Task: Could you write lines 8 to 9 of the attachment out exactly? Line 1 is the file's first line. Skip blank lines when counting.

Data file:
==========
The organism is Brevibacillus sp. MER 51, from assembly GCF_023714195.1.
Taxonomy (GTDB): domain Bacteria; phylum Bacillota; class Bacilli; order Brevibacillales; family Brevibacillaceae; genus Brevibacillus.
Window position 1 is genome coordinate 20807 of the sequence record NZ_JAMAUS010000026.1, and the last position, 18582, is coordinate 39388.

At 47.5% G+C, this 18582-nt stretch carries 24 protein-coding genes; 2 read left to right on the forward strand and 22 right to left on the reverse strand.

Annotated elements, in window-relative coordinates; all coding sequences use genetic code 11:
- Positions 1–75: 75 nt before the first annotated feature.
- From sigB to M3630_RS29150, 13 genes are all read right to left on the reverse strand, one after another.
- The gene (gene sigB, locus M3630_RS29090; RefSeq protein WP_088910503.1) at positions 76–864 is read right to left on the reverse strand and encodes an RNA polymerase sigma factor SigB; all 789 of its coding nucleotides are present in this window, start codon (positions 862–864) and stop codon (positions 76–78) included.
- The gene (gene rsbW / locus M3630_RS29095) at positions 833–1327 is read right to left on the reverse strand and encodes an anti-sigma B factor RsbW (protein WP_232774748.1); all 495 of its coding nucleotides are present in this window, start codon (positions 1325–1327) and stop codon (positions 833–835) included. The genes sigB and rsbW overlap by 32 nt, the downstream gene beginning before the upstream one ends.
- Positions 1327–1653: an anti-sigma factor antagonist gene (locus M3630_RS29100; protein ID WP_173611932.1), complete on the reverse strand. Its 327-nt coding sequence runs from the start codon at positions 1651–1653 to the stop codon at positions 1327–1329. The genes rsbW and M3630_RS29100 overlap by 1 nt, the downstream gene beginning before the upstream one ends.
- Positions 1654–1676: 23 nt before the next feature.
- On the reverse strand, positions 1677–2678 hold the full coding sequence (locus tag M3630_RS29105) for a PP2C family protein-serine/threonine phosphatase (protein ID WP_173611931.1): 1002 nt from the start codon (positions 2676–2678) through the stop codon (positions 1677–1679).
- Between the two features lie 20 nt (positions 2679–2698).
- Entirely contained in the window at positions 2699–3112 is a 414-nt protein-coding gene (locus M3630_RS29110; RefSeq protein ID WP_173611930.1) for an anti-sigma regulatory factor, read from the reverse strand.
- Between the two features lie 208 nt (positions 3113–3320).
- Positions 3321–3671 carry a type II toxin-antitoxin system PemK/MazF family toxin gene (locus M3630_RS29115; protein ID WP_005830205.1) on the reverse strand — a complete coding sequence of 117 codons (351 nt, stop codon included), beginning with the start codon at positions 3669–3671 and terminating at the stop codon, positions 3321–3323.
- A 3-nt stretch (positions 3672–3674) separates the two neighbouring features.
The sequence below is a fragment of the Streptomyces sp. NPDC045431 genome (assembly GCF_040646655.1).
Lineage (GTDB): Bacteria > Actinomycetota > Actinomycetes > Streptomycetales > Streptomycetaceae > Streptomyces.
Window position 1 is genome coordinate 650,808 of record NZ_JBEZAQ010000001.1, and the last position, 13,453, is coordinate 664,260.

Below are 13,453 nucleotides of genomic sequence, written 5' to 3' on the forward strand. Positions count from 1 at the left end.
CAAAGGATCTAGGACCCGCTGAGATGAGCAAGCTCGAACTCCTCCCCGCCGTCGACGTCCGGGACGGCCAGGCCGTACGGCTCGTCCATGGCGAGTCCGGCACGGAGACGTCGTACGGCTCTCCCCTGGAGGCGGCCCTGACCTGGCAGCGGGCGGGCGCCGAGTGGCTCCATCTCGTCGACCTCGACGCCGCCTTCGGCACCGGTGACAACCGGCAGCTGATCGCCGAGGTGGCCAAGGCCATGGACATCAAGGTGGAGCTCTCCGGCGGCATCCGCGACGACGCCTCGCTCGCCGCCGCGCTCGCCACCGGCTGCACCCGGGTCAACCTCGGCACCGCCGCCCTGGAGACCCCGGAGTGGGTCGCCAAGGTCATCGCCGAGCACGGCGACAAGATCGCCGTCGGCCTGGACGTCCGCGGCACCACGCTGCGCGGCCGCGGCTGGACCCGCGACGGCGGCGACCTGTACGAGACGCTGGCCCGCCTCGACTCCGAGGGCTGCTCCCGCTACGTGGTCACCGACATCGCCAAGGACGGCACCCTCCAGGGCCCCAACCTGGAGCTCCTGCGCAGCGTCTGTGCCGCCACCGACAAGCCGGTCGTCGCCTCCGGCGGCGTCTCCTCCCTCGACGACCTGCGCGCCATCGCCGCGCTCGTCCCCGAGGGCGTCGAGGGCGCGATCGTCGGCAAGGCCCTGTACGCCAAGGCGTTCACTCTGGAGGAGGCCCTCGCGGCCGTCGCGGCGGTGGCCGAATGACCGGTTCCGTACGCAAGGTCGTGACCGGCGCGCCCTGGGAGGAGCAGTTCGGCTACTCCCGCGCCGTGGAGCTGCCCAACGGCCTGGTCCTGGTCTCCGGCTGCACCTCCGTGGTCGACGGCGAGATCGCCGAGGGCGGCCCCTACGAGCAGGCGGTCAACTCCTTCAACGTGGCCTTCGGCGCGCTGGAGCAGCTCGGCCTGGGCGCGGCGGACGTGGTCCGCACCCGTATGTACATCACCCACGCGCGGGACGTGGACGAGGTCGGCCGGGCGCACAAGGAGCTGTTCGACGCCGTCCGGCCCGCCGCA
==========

- The gene (gene sigB, locus M3630_RS29090; RefSeq protein WP_088910503.1) at positions 76–864 is read right to left on the reverse strand and encodes an RNA polymerase sigma factor SigB; all 789 of its coding nucleotides are present in this window, start codon (positions 862–864) and stop codon (positions 76–78) included.
- The gene (gene rsbW / locus M3630_RS29095) at positions 833–1327 is read right to left on the reverse strand and encodes an anti-sigma B factor RsbW (protein WP_232774748.1); all 495 of its coding nucleotides are present in this window, start codon (positions 1325–1327) and stop codon (positions 833–835) included. The genes sigB and rsbW overlap by 32 nt, the downstream gene beginning before the upstream one ends.